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What Is the Salary for a Neonatologist?

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A neonatologist is a medical doctor who specializes in the diagnosis and treatment of newborn babies, as well as premature babies and those not yet born. Neonatology is a sub-specialty of pediatrics that deals with the most complex and high-risk patients. The average neonatologist salary is $213,364 a year but can vary depending on a number of factors.

Job Description

Neonatologists are responsible for the care of newborn babies needing extra support. There is a wide range of potential emergency situations these specialists are trained to handle, including extreme premature birth at 24 weeks to full-term births with complications. Neonatologists work with obstetricians and other members of the pediatric health care team at birth, during a baby's stay in the neonatal intensive care unit (NICU) and outpatient follow up care. A neonatal surgeon, as the name suggests, is a highly trained specialist who performs surgery on newborns and babies still in the womb.

Education Requirements

If you're interested in becoming a neonatologist, you have many years of rigorous study ahead. It begins with a bachelor's degree, preferably in biological sciences, chemistry, physics or math. The next step is medical school. Admissions are competitive. Most schools select candidates who have achieved a grade point average of at least 3.61 and a minimum score of 510 on the Medical College Admissions Test (MCAT). You'll also need three strong letters of recommendation from professors, employers or non-family members who know you well and can attest to your strong academic record, work ethic and fitness for the medical profession.

Medical school typically requires four years to complete. In the first two years, students take advanced lecture and laboratory courses that prepare them for medical careers. In the last two years, they complete clinical rotations in order to learn about various medical disciplines and to provide supervised interactions with patients.

After graduation from medical school, the new physician must obtain a license to practice from the state. Next is a three-year residency in general pediatrics, followed by an additional three years of training (called a fellowship) in newborn intensive care. A neonatal surgeon or physician can obtain certification by examination through the American Board of Pediatrics and the Sub-Board of Neonatal-Perinatal Medicine. Certification is not a legal requirement, although it may be required by some employers. Neonatologists earn continuing education credits offered through the American Board of Pediatrics, the American Medical Association or medical schools to maintain certification.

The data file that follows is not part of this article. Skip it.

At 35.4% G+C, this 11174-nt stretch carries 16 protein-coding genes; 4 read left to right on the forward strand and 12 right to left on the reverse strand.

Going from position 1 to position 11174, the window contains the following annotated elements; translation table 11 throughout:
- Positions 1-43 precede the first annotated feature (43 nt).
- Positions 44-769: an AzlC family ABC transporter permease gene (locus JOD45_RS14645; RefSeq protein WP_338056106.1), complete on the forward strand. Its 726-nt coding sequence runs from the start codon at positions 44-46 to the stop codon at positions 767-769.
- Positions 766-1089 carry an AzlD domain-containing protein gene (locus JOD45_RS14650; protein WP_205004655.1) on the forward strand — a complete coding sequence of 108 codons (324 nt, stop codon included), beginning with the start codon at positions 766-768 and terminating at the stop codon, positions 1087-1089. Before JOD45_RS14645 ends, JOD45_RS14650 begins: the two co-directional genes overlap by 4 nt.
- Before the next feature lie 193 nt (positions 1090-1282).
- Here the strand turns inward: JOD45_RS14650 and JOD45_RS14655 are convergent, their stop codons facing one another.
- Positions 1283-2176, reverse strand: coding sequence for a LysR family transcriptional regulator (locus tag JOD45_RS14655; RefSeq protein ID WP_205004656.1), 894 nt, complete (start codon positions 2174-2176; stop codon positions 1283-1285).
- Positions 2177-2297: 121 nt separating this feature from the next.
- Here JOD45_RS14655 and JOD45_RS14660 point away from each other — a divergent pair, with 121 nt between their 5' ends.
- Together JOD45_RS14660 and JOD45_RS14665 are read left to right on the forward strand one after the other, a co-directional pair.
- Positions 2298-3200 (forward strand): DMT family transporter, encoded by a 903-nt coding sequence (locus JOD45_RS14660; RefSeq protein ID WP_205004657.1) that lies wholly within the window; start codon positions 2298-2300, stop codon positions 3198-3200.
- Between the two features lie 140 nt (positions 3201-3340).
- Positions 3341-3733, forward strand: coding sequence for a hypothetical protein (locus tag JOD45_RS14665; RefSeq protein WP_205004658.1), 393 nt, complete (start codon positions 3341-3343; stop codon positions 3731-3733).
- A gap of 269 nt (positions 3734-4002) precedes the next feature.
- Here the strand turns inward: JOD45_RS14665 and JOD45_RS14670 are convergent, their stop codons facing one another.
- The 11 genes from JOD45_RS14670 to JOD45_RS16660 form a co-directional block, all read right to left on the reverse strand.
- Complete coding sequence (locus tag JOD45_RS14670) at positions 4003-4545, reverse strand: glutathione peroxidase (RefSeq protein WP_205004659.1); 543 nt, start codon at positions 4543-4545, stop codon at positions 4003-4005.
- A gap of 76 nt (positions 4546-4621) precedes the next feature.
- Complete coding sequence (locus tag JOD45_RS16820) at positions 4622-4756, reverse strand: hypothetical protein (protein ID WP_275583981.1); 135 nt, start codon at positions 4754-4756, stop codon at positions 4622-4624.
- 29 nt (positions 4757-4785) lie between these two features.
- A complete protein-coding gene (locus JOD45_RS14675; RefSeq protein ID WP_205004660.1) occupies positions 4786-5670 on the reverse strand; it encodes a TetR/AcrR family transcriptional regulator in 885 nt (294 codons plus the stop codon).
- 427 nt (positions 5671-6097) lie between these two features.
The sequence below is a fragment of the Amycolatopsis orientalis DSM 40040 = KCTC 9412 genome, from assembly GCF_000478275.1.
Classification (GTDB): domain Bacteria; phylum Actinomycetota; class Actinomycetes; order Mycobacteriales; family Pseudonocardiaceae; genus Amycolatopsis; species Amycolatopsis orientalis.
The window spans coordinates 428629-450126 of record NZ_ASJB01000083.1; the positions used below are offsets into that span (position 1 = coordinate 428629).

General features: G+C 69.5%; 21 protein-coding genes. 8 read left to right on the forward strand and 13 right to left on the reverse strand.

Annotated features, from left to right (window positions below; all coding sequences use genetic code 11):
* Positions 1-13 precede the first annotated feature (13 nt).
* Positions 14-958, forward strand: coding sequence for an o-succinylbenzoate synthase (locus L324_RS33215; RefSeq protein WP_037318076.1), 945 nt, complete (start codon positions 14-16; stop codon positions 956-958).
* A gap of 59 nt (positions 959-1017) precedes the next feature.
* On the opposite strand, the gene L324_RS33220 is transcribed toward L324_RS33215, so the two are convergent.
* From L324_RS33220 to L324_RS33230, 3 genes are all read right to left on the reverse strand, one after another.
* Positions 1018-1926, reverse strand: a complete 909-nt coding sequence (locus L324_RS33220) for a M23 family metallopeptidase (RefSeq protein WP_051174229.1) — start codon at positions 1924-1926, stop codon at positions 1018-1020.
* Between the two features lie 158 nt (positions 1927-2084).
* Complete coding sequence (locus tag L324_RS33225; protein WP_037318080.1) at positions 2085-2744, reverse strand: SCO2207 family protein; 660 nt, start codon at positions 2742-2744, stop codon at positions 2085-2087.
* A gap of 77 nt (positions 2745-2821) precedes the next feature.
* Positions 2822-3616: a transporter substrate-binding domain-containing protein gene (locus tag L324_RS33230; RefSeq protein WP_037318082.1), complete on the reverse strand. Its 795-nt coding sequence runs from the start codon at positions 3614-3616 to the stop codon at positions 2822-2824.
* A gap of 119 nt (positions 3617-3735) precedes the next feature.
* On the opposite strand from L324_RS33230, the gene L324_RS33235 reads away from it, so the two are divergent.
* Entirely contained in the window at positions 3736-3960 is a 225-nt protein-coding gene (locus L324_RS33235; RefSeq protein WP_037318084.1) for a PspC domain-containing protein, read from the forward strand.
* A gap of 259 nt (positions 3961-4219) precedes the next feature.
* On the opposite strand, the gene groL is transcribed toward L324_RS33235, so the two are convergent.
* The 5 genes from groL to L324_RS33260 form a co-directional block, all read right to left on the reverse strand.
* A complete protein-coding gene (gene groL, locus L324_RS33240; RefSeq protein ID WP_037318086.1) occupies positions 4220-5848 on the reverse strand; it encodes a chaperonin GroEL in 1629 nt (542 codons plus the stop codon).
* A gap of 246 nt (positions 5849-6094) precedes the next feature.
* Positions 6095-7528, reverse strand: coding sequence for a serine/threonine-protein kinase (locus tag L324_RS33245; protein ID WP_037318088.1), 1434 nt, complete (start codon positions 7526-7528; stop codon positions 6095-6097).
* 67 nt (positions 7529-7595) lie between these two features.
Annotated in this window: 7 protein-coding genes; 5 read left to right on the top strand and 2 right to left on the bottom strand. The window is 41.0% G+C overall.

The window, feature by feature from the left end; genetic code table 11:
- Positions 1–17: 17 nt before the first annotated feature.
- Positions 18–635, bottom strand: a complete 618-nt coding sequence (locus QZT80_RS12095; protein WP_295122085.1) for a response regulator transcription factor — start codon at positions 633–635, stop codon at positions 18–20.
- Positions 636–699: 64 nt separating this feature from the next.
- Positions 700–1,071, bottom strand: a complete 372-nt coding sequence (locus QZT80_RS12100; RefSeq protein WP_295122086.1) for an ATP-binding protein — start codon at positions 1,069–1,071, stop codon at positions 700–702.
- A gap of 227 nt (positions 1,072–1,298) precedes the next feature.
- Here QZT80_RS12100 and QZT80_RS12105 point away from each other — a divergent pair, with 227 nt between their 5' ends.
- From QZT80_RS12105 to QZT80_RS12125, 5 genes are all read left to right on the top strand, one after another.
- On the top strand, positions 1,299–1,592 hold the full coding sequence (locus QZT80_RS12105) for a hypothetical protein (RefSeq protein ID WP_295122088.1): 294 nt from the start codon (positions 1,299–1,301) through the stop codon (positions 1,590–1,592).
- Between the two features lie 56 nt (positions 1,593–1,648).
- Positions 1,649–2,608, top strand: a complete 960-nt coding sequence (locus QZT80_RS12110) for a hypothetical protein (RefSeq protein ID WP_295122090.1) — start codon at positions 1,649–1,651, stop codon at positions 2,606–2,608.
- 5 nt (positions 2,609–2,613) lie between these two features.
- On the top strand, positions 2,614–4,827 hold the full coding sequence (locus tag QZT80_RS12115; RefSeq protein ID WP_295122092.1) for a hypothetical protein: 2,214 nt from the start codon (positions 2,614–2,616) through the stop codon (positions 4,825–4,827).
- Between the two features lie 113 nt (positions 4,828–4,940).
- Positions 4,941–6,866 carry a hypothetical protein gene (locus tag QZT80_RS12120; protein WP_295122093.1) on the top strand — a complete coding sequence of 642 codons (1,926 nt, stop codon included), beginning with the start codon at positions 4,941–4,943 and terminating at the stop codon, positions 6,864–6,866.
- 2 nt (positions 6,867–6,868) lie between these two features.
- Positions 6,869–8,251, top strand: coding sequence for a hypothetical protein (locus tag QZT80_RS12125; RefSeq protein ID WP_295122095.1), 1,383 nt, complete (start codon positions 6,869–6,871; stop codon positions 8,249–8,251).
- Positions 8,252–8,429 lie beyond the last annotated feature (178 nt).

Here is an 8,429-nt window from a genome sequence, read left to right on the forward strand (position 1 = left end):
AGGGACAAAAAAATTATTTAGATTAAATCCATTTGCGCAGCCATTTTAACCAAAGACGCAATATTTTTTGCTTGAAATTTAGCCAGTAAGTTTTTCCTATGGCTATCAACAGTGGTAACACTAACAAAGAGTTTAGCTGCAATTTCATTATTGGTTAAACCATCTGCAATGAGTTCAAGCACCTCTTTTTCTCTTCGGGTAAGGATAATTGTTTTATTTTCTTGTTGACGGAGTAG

Work Environment

Neonatologists work in special care units or newborn intensive care units in hospitals and medical centers. In some cases, a neonatologist will provide follow-up care on an outpatient basis with a recommendation from a pediatrician. Neonatologists may be called in to assist with a birth determined to be high-risk.

Among practicing neonatologists, 52 percent are female and 48 percent are male. Neonatology is an emotionally challenging medical specialty, as doctors deal not only with tiny, critically ill patients but with families as well. Despite the challenges, most neonatologists report a high degree of job satisfaction.

Salary and Job Outlook

According to the career website PayScale, the median neonatal physician salary is is $213,364 per year. Median salary means that half in the profession earn more, while half earn less. A neonatal physician's salary typically ranges from $131,601 to $309,580 and can according to factors including geographic location, employer, experience and certifications.

The U. S. Bureau of Labor Statistics (BLS) tracks data and makes projections for all civilian occupations. Although the BLS does not provide a breakdown of physicians' salaries by specialty, it estimates there will be a 13 percent increase in demand for physicians and surgeons through 2026. That's a rate faster than average compared to all other jobs. As the U.S. population increases, there will be a greater need for health care providers in all specialty areas, including neonatologists.

References

About the Author

Denise Dayton is a a freelance writer who specializes in business, education and technology. She has written for eHow.com, Library Journal, The Searcher, Bureau of Education and Research, and corporate clients.

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